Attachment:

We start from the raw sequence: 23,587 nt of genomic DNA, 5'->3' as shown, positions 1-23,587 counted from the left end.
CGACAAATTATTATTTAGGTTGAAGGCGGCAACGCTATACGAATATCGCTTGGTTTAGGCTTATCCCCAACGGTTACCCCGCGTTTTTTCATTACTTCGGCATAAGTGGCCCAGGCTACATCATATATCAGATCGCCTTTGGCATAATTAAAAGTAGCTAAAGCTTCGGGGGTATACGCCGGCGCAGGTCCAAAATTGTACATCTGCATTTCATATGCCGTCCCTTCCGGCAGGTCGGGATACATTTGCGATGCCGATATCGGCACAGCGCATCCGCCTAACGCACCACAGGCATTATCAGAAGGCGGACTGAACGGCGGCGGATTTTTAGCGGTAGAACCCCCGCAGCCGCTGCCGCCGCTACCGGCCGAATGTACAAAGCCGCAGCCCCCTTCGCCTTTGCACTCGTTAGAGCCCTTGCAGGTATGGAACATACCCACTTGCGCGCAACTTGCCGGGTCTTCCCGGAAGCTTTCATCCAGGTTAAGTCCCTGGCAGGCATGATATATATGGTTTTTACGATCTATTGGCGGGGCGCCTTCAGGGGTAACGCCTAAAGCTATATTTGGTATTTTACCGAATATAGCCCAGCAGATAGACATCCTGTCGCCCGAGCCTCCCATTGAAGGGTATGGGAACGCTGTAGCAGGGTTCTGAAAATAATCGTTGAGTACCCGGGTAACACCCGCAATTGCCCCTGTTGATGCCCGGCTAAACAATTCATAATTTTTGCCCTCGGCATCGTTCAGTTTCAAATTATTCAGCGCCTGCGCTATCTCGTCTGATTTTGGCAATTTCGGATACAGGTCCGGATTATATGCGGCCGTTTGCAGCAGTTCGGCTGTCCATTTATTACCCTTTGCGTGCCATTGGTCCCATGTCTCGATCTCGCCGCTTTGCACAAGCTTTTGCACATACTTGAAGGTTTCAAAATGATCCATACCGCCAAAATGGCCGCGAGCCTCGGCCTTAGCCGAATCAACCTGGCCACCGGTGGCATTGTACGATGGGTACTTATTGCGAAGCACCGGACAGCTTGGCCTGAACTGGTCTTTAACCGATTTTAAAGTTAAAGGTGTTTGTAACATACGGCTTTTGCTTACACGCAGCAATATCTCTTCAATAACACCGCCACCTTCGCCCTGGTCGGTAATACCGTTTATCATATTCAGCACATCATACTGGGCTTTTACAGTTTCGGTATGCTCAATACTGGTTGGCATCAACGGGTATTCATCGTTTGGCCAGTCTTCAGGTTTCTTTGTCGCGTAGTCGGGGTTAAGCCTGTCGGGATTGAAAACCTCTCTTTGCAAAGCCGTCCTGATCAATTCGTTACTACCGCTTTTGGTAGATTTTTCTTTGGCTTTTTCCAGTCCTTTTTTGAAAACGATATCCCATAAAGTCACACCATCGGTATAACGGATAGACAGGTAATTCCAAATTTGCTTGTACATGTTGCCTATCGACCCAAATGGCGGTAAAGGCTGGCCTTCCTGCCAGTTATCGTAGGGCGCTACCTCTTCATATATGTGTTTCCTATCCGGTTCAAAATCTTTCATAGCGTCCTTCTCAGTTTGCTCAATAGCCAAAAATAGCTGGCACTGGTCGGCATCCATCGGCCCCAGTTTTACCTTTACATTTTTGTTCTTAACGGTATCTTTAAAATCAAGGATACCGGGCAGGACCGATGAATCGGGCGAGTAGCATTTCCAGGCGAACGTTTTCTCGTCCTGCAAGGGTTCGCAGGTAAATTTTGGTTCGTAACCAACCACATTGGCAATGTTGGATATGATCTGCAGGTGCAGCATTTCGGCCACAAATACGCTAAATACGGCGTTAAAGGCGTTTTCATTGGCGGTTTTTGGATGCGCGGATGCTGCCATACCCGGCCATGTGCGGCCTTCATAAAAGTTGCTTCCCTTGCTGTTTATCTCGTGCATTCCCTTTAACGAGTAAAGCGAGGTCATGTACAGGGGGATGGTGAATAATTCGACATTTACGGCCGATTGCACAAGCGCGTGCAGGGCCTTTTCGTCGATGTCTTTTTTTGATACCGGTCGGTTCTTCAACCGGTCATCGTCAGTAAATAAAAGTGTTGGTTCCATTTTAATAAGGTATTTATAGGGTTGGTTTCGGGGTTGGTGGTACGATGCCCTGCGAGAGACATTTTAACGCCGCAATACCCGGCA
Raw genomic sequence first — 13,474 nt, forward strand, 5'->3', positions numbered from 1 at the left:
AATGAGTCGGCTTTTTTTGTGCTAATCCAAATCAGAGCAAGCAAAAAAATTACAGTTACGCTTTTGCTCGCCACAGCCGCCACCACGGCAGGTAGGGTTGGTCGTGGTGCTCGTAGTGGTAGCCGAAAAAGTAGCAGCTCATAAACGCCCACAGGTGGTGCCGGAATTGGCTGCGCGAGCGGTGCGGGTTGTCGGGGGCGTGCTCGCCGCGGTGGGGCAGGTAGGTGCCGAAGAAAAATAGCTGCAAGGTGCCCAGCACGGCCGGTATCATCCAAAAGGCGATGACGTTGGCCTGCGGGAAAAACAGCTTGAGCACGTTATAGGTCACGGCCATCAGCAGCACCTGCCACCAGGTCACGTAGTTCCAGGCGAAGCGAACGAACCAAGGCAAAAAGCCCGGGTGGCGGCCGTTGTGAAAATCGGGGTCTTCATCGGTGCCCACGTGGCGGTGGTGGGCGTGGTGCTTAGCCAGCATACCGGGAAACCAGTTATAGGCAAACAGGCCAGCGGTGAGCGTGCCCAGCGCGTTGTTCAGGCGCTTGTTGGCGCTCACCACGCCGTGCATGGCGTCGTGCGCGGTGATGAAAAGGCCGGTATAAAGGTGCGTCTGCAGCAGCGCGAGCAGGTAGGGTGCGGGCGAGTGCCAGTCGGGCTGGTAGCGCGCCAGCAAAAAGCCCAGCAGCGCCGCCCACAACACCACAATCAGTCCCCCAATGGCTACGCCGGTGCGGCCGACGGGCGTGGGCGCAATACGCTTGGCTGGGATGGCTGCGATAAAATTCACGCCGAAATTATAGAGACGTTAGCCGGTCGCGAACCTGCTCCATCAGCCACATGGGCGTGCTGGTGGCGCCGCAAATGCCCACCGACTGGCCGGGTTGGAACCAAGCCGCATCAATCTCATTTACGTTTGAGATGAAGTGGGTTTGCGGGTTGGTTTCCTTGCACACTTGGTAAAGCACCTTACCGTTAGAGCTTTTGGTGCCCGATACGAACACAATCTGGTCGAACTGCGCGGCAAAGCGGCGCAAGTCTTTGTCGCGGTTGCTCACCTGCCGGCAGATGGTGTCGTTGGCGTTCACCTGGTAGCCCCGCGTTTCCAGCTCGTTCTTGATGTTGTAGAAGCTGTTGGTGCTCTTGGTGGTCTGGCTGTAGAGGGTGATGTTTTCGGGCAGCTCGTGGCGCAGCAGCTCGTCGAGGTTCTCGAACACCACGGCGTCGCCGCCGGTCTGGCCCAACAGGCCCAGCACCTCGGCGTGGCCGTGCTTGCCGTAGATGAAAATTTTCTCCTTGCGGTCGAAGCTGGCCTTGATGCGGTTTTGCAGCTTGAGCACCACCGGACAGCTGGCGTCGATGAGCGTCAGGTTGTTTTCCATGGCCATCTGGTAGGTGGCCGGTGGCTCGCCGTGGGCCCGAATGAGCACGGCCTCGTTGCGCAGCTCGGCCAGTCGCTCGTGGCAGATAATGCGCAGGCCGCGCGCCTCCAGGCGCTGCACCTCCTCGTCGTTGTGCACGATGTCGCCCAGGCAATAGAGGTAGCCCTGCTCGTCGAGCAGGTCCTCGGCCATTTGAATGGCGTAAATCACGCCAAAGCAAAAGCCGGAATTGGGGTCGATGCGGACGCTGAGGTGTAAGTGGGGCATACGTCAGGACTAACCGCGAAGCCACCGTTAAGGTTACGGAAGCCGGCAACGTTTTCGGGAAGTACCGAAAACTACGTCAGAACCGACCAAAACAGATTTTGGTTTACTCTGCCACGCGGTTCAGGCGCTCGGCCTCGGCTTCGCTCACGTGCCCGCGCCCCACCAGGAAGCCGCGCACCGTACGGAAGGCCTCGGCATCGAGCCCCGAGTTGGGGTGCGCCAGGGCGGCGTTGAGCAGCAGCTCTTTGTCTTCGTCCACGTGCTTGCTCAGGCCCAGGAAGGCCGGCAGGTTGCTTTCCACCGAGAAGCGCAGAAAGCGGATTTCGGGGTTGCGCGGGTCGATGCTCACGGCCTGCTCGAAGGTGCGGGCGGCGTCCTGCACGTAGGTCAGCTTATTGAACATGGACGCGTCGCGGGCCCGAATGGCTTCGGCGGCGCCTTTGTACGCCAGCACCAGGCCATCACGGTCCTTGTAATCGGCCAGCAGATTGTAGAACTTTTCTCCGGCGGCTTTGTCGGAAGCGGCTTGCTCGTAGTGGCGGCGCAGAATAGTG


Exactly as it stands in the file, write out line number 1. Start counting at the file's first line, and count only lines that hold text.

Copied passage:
We start from the raw sequence: 23,587 nt of genomic DNA, 5'->3' as shown, positions 1-23,587 counted from the left end.